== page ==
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Hi everyone,

I've been recently considering a DSN Fiddy and I've gotten prices for both variants, and was wondering if there's a quantifiable performance difference between the Asian and Swiss 6497 movements that he uses? Has anyone done a comparison on accuracy and (dare I say) longevity of the two movements?
 

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One says "Swiss Made" and one doesn't. Beyond that there is no difference. I have the Asian Unitas 6497 in my Getat pam 111 homage and the ETA 6497-1 in my Tissot T-Complication skeleton.
 

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One says "Swiss Made" and one doesn't. Beyond that there is no difference. I have the Asian Unitas 6497 in my Getat pam 111 homage and the ETA 6497-1 in my Tissot T-Complication skeleton.
There was a comparison in the German Uhrenmagazin which came to the same conclusion. They tested an ETA 6497 and its Sea-Gull ST36 and Hangzhou 9000 clones. The function and precision were equal. The clones have a cruder finish, but that doesn't compromise the function. The main difference is visual. The standard grade ETA looks very plain and simple, while the elaborated ETAs have true Geneva stripes and a great overall finish. The clones use a stamped decorative pattern which imitates Geneva stripes even in the standard versions.

In essence: function is the same, beauty is in the eye of the beholder.
 

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another difference is the BPH rate
seems like all the clones beats at 21600 BPH
while UNITAS has two versions of calibers: -1 beats slower, at 18800 BPH and -2 beats at regular 21600 BPH (f.ex. 6497-1, 6497-2)
ETA Unitas Caliber 6497-1 VS. 6497-2 Watch Movement | CaliberCorner.com
I had -1 version in steinhart pilot LE and it's a quite extraordinary experience :) I liked it! :) ticked slow and solid, like a tracktor :)
 

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another difference is the BPH rate
seems like all the clones beats at 21600 BPH
while UNITAS has two versions of calibers: -1 beats slower, at 18800 BPH and -2 beats at regular 21600 BPH (f.ex. 6497-1, 6497-2)
ETA Unitas Caliber 6497-1 VS. 6497-2 Watch Movement | CaliberCorner.com
I had -1 version in steinhart pilot LE and it's a quite extraordinary experience :) I liked it! :) ticked slow and solid, like a tracktor :)
Correct: the Asian clones are of the high-beat -2. It doesn't effect the accuracy, but you notice it in a piece with a seconds hand thanks to that 1 extra beat per second. The sweep isn't as smooth on the 18000BHP. (I have both and I prefer the "dial-side" aesthetic of the higher beat models).
 

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There was a comparison in the German Uhrenmagazin which came to the same conclusion. They tested an ETA 6497 and its Sea-Gull ST36 and Hangzhou 9000 clones. The function and precision were equal. The clones have a cruder finish, but that doesn't compromise the function. The main difference is visual. The standard grade ETA looks very plain and simple, while the elaborated ETAs have true Geneva stripes and a great overall finish. The clones use a stamped decorative pattern which imitates Geneva stripes even in the standard versions.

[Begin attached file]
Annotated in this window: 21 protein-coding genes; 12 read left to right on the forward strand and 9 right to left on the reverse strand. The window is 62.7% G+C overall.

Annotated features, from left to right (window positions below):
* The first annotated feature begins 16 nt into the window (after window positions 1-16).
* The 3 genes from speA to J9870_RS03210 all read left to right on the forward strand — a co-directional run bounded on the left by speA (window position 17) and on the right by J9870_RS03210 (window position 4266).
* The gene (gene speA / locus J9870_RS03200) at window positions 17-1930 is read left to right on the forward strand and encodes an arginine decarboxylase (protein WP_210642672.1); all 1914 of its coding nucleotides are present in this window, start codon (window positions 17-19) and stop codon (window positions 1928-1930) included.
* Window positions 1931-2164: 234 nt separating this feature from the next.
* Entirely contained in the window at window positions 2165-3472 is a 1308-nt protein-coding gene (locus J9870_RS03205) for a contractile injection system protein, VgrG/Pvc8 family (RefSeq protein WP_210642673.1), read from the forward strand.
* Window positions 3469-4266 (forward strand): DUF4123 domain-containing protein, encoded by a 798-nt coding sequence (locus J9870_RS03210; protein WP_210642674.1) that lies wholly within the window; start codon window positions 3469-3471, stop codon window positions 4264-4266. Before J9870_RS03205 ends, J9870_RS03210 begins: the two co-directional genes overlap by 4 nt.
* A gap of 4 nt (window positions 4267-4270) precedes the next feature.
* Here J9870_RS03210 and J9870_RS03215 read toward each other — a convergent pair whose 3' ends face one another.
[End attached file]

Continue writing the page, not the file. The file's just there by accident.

In essence: function is the same, beauty is in the eye of the beholder.
I'll trust the magazine's statement, though I have looked at this thread a few times:
https://www.watchuseek.com/f72/how-do-seagull-hangzhou-compare-eta-depth-look-216945.html
It's not about the handwind clones, but about the 2824-2 and its clone comparison. But the OP does note that some of the lack of fine finishing may result in performance issues, too (though, in his conclusion, not much). Now, I'm not sure that's necessarily worth the relative increase in price, but it is nice to know that you are getting at least a little more for your money.
 
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I don't think stocks of the 18,000bph Hangzhou are exhausted yet, although the 21,600 entered production a couple of years back. Personally I prefer a slower beat on a big pocket-watch movement.


Also, as others stated, there is also a difference in decoration. I don't think ETA offer anything that looks quite like the ST36 skeleton:

 
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My Tissot T-Complication skeleton has an ETA 6497, but I think I've read that the movement was decorated in-house by Tissot. You're right though, it doesn't look like the ST36 skeletonized movement.
 

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Oh, there's a difference of roughly $1000 dollars too. Don't forget that one.
For just the movement, closer to $200. You can get an ST36 or equivalent hi-beat movement on ebay for $50, but an ETA 6497-2 will run you closer to $250 new. My ETA/Unitas movements are all 6497-1s that I've pulled from old pocket watches that cost me $50-90.
 

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For just the movement, closer to $200. You can get an ST36 or equivalent hi-beat movement on ebay for $50, but an ETA 6497-2 will run you closer to $250 new. My ETA/Unitas movements are all 6497-1s that I've pulled from old pocket watches that cost me $50-90.
that's probably correct.
 
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